Philomé Obin (1892-1986)H
Philomé Obin was
arguably the greatest of all Haïtian
painters. Only Hector Hyppolite and
Castera Bazile — and possibly
J–E Gourgue, and
André Pierre —
have won comparable critical acclaim, not to speak of commercial
Unlike Hyppolite, Philomé trained scores if not hundreds of artists. His style has dominated the northern or Cap–Haïtien school for over half–a–century; it has been aped by dozens of painters — many talented, most not. Further, Philomé's brother, and a number of his children, grandchildren, nephews, and nieces are significant figures in Haitian art.
Philomé had been painting for many years, most of his life in fact, before DeWitt Peters opened the Centre d'Art. Perhaps without much hope, but because 'I love this art,' he sent a small work to the Centre; Peters immediately recognized his talent and invited him to become a member of the Centre (meaning he would send it works for exhibit and sale). For the next four decades Philomé reigned as Haitian art's greatest living master. Among his finest works was the central mural over the high altar of the Episcopal Cathedral in Port–au–Prince, a city the stern Baptist considered dissolute and much disliked.
visited Philomé several times in his home and studio in Cap–Haïtien.
On one visit I bought, and Philomé signed, the print Harmonieuse
mélodie un Dimanche à la campagne.
commissioned both Le roi Christophe sortant à la Citadelle and Auto–Portrait.
(About the latter see
Greeting me, Philomé was visibly disappointed. 'Ou est madame?' he asked. I'd been with a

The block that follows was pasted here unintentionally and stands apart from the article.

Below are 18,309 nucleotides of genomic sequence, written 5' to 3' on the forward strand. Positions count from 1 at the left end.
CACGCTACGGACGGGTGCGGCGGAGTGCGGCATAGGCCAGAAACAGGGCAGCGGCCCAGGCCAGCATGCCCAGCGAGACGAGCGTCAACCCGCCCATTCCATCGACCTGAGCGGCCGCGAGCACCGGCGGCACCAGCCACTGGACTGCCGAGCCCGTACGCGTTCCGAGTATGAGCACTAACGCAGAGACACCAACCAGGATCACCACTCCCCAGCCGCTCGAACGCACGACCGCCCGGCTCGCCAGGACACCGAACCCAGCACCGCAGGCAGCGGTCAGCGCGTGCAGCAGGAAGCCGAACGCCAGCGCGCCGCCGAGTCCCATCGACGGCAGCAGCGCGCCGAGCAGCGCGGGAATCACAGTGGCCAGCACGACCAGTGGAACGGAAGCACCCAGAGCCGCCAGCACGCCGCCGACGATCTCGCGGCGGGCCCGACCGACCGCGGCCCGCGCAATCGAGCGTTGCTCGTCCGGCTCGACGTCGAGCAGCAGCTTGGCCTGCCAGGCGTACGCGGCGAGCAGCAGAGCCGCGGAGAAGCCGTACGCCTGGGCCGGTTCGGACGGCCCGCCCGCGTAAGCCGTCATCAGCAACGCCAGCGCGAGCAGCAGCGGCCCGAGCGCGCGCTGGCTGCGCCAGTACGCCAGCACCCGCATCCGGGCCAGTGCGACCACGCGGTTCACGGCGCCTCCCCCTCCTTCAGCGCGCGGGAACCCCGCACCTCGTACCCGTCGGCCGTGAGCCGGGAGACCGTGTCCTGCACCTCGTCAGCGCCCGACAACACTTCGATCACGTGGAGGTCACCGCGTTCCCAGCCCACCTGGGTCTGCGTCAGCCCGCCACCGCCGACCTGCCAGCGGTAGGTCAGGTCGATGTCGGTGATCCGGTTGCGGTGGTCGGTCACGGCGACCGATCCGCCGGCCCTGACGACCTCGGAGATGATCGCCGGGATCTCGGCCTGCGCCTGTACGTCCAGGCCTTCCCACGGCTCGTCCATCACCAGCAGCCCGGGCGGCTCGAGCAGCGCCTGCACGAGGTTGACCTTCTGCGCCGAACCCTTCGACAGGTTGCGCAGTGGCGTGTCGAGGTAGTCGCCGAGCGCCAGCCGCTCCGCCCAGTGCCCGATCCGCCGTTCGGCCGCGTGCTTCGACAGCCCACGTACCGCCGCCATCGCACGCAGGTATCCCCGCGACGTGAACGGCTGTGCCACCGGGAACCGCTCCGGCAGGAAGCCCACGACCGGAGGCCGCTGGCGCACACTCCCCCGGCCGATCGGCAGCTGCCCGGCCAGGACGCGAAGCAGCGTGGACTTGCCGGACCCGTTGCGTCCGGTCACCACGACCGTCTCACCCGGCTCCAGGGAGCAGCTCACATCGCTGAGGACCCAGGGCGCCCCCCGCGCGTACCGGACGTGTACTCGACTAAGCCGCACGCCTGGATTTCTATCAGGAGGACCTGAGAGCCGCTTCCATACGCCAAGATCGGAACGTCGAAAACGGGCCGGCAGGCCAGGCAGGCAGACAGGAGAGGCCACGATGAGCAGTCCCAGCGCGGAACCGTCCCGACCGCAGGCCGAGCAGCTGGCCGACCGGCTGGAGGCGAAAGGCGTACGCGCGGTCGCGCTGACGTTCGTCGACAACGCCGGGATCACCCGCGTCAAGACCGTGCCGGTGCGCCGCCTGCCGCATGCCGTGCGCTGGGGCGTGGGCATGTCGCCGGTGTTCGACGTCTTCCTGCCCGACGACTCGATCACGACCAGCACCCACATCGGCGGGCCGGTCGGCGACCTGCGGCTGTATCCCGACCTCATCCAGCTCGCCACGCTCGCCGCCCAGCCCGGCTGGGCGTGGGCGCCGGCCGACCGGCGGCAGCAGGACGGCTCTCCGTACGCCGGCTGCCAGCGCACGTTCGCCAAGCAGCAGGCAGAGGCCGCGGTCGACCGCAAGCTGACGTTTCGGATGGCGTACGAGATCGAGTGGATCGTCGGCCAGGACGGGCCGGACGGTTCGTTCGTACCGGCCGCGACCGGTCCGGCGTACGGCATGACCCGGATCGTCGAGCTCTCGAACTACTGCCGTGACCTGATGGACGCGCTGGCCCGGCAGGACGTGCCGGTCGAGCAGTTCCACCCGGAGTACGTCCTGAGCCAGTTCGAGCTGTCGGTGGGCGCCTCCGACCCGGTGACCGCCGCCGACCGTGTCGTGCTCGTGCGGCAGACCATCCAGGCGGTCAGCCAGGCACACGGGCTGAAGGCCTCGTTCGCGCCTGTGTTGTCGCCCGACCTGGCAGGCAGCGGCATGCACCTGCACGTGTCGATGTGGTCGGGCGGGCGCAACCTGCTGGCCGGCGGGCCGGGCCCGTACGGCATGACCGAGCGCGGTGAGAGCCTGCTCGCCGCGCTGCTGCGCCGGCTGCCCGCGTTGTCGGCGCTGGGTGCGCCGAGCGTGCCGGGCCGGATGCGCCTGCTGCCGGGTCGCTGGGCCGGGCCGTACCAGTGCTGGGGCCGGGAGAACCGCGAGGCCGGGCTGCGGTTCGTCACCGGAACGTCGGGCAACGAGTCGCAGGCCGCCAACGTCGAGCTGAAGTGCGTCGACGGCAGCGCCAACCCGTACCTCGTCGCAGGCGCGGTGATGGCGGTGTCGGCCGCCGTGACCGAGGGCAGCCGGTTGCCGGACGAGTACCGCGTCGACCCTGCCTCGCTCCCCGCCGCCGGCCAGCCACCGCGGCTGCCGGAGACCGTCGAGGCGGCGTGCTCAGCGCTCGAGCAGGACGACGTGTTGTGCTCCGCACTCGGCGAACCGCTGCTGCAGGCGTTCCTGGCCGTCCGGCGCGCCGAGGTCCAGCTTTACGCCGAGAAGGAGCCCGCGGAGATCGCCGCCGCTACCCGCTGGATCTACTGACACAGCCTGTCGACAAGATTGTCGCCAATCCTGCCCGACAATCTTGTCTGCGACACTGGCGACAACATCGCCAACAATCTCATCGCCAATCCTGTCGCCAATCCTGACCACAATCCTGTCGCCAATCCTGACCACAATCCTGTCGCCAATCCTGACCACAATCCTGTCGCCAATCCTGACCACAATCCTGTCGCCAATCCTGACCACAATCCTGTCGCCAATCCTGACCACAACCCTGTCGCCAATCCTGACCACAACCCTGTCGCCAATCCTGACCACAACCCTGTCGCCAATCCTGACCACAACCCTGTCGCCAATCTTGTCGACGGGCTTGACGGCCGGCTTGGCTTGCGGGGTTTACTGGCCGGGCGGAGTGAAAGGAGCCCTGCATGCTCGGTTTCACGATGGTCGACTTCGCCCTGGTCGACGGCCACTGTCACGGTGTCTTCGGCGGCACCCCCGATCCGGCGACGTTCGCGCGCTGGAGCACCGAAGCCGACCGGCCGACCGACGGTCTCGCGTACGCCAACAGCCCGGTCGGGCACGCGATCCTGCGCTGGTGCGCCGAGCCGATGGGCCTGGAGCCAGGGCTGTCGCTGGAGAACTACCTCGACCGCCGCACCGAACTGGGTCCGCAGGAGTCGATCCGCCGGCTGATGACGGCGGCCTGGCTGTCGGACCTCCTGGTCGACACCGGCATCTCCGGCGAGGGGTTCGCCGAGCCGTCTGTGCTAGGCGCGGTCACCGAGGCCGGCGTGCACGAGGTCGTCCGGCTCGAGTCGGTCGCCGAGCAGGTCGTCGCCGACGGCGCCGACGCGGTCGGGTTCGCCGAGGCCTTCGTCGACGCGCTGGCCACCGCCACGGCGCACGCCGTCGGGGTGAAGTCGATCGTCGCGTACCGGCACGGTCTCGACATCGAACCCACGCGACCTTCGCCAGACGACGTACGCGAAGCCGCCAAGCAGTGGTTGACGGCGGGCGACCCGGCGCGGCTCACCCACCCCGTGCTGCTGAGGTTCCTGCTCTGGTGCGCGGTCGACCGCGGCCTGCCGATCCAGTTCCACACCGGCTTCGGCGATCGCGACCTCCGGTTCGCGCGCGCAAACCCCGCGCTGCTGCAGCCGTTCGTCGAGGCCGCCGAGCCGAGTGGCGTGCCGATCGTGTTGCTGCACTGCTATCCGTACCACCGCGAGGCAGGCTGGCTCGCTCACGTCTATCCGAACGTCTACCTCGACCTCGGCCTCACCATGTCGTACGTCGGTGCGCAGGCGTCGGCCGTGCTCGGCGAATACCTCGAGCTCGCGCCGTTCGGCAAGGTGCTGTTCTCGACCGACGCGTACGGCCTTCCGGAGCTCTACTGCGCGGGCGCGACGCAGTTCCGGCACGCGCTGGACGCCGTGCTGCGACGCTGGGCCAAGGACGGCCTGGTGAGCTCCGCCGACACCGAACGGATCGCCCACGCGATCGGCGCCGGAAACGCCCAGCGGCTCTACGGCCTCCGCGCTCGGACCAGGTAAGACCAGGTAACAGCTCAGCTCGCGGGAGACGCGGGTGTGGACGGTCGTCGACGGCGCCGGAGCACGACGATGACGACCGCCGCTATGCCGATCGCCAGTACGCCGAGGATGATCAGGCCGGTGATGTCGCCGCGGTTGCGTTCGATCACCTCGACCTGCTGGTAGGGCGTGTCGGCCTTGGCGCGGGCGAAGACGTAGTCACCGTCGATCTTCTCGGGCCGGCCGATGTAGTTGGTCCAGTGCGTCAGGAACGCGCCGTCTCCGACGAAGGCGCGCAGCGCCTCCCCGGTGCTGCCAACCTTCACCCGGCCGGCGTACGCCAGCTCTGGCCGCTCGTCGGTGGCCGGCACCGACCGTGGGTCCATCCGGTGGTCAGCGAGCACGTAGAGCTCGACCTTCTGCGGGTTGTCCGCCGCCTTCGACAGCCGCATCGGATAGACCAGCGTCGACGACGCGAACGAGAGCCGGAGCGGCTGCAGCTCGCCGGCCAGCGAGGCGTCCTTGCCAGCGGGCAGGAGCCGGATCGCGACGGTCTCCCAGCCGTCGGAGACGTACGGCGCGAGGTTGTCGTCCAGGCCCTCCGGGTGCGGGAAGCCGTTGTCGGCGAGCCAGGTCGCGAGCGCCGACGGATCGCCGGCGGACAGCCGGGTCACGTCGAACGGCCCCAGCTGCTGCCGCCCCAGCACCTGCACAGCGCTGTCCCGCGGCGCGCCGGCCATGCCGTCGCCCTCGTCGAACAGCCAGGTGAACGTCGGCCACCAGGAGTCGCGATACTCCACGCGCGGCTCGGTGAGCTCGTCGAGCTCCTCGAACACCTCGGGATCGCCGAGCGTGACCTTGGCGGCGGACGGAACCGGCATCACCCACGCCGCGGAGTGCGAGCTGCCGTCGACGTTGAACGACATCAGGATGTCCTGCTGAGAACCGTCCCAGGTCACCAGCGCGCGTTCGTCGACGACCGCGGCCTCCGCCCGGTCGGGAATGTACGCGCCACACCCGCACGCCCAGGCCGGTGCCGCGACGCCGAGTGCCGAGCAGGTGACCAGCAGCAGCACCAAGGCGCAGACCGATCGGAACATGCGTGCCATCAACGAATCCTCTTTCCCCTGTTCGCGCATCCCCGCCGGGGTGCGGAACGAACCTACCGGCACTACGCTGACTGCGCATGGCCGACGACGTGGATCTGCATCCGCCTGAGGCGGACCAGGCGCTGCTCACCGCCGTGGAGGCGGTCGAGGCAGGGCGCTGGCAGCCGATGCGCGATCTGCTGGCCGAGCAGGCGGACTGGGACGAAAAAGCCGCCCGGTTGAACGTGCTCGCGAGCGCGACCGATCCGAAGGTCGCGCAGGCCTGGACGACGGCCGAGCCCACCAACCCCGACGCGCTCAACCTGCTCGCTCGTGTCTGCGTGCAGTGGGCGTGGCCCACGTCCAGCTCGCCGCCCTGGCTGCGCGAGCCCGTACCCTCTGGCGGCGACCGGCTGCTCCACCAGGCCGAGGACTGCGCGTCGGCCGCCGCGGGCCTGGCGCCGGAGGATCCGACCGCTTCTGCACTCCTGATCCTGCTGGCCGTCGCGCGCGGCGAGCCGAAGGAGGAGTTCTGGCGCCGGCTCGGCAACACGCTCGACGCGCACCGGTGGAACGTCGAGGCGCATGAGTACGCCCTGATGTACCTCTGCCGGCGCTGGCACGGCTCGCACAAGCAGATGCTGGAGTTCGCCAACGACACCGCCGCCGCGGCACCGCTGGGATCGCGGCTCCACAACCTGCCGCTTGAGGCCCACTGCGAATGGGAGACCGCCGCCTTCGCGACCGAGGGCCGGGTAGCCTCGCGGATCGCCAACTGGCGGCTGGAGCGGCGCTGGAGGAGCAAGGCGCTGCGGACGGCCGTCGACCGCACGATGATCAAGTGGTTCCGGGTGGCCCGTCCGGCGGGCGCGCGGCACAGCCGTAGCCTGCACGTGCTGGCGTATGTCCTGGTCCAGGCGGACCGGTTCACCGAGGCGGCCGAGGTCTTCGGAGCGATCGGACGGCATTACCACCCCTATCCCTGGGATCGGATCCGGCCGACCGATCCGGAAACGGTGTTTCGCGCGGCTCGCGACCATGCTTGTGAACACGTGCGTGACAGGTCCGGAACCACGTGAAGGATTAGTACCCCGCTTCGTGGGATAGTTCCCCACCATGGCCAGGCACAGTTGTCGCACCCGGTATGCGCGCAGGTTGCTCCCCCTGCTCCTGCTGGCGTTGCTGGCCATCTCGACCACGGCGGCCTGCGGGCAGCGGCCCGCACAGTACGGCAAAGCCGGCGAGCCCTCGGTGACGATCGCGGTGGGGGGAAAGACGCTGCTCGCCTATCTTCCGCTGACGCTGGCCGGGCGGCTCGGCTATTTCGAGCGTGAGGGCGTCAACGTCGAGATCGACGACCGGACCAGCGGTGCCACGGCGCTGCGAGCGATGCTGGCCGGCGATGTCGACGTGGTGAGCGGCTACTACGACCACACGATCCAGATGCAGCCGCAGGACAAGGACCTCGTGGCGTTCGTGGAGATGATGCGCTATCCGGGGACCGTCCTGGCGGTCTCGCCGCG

young woman when I commissioned the
painting and — as a Haitian who knew Philomé well had told me — 'that old man
never saw a blonde he didn't adore.' (A kitschy ceramic torso of a blonde
stood on the balcony just off Philomé's studio.)
asked Philomé at the time if he'd ever sell it. 'No,' he replied, 'it is
among my most pleasant memories.'
I traded for L'Annonciation with Jonathan Cheek, a collector in the Boston area. I have doubts about the work's authenticity, though Mr Cheek wrote that Ute Steibich, a noted authority, had vouched for it. Assuming that's so, Ms Steibich may have been having a bad hair day.
At the very least someone
other than the master touched the piece, if not a lot more. The
characters, particularly the standing angel, are stiff;
the title is poorly rendered compared to those on other Philomés, with
orthographic errors uncharacteristic of the old man; and what appears to
be an earlier notation is faintly visible,
or painted over, partly below and extending to the right of the title.
similar paintings always have at least some small differences. Unique themes like
Funerailles are then rare. This work was part of the October
2013 Nottingham Contem–porary exhibition of Haitian art and
appears in that exhibit's catalogue, Kafou. (The painting's
title, in Philomé's typically neat hand, is barely visible just to the
right of the guard.)
H In early 2006 Nader's gallery in Coral Gables, Florida, was offering a similar work — same title, same size, but without the damage — for $50,000. It's possible that Philomé, unhappy with the damage to the original, copied it, or that someone else did.
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